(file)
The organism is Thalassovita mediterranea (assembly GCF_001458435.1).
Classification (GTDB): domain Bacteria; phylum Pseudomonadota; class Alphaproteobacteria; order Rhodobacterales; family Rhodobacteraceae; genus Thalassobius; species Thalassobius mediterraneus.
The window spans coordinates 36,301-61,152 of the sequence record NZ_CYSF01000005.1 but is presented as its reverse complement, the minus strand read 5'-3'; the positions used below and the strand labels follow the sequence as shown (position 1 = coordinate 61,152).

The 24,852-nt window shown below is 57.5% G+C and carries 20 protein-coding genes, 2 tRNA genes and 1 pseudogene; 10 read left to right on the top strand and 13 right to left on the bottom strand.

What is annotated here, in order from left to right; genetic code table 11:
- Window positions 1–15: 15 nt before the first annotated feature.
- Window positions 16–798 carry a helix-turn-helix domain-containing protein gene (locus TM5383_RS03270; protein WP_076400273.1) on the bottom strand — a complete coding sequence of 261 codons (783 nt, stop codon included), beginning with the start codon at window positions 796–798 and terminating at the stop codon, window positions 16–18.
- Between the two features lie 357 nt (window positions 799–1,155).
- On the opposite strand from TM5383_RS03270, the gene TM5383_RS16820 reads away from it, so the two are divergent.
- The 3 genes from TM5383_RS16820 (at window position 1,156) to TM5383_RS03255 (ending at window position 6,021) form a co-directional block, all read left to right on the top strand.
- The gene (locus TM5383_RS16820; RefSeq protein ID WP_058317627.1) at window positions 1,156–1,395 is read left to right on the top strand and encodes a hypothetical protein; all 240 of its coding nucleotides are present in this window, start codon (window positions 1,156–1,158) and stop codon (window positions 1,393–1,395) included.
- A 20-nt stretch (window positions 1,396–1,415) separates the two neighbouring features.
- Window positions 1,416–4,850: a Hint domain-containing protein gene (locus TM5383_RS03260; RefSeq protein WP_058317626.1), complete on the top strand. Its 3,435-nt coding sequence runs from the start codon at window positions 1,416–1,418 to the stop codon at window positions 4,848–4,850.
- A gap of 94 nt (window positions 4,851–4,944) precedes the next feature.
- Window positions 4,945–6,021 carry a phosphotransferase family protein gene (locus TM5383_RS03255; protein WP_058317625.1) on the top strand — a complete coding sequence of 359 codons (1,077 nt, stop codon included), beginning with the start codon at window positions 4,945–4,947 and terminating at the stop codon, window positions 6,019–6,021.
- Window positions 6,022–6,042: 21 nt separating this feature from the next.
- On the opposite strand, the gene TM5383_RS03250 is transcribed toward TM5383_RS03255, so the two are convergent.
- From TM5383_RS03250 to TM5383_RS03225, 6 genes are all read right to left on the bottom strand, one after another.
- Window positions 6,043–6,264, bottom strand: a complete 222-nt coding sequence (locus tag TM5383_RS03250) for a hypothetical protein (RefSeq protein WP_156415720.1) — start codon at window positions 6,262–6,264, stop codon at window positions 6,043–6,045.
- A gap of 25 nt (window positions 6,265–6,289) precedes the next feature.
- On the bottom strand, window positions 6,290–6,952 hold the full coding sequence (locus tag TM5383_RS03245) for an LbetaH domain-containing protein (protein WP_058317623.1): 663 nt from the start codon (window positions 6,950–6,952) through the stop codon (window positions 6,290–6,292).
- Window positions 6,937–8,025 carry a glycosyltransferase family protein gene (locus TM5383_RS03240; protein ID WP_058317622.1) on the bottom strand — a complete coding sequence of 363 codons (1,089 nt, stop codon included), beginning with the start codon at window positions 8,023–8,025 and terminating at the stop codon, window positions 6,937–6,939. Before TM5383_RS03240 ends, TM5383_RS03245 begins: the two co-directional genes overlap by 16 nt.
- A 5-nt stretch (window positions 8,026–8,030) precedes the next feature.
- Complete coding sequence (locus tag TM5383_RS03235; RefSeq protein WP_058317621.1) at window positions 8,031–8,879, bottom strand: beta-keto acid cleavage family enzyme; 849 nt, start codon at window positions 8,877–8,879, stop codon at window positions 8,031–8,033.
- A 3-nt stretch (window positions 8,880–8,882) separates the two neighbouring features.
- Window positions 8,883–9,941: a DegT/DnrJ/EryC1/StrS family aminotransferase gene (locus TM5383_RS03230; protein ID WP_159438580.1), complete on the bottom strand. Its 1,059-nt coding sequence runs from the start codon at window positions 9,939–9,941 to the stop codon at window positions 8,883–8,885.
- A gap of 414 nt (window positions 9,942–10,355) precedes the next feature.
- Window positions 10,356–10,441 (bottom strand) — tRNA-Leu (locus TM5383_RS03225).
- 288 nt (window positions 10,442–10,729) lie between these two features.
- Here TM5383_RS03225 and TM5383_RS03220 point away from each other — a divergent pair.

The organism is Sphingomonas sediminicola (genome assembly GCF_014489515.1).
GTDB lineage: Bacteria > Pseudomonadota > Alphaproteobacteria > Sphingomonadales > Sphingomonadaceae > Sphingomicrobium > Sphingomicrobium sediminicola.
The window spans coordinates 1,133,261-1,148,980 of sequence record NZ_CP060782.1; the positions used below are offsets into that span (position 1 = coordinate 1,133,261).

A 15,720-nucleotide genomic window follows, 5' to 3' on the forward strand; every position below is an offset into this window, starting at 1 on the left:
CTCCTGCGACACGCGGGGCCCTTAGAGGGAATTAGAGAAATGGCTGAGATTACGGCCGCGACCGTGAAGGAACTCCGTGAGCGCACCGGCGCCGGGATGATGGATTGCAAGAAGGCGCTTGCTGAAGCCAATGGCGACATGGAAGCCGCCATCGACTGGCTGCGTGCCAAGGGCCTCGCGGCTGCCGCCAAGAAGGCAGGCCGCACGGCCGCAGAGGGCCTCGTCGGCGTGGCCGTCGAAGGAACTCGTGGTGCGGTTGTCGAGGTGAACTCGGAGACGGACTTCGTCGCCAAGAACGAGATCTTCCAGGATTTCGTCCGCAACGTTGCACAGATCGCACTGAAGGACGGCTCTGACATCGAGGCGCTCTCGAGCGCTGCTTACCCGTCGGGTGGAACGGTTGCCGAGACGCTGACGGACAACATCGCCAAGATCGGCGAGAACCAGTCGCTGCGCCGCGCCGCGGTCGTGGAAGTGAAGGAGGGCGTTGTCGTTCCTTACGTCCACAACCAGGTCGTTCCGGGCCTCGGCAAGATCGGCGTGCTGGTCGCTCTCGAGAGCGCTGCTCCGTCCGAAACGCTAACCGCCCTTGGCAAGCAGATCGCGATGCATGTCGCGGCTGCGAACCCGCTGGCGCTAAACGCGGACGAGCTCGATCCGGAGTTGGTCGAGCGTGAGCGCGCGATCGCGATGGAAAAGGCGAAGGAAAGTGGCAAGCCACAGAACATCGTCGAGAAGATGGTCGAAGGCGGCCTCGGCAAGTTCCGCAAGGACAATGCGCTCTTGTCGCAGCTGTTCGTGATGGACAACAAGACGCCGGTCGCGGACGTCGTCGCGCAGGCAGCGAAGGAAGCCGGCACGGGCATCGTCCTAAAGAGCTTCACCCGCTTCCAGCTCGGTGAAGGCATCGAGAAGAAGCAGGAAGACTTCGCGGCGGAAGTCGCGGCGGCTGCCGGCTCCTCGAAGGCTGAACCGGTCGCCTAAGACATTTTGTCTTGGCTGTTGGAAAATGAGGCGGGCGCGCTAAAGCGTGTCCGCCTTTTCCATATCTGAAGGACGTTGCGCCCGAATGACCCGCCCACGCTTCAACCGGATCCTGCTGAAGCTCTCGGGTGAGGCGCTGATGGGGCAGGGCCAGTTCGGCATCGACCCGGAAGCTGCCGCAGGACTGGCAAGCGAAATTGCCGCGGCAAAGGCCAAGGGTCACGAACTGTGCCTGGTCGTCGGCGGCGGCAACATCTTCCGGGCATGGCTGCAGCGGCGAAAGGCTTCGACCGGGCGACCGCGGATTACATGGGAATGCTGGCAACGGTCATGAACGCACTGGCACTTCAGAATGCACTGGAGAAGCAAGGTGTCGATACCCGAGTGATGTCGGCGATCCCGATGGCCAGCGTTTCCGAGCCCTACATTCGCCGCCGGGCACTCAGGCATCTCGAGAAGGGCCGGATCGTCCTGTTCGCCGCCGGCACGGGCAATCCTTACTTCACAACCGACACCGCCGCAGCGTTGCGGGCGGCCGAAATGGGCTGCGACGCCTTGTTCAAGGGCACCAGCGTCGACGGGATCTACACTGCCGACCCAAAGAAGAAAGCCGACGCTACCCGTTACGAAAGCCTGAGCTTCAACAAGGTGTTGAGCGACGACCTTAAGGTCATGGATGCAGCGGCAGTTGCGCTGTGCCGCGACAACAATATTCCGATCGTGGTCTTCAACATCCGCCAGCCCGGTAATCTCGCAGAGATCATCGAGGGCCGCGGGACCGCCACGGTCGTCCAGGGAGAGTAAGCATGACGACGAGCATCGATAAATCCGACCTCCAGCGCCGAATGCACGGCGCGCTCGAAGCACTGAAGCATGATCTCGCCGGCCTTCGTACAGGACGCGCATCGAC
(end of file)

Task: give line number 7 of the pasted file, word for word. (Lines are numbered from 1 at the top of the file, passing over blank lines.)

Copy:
- Window positions 16–798 carry a helix-turn-helix domain-containing protein gene (locus TM5383_RS03270; protein WP_076400273.1) on the bottom strand — a complete coding sequence of 261 codons (783 nt, stop codon included), beginning with the start codon at window positions 796–798 and terminating at the stop codon, window positions 16–18.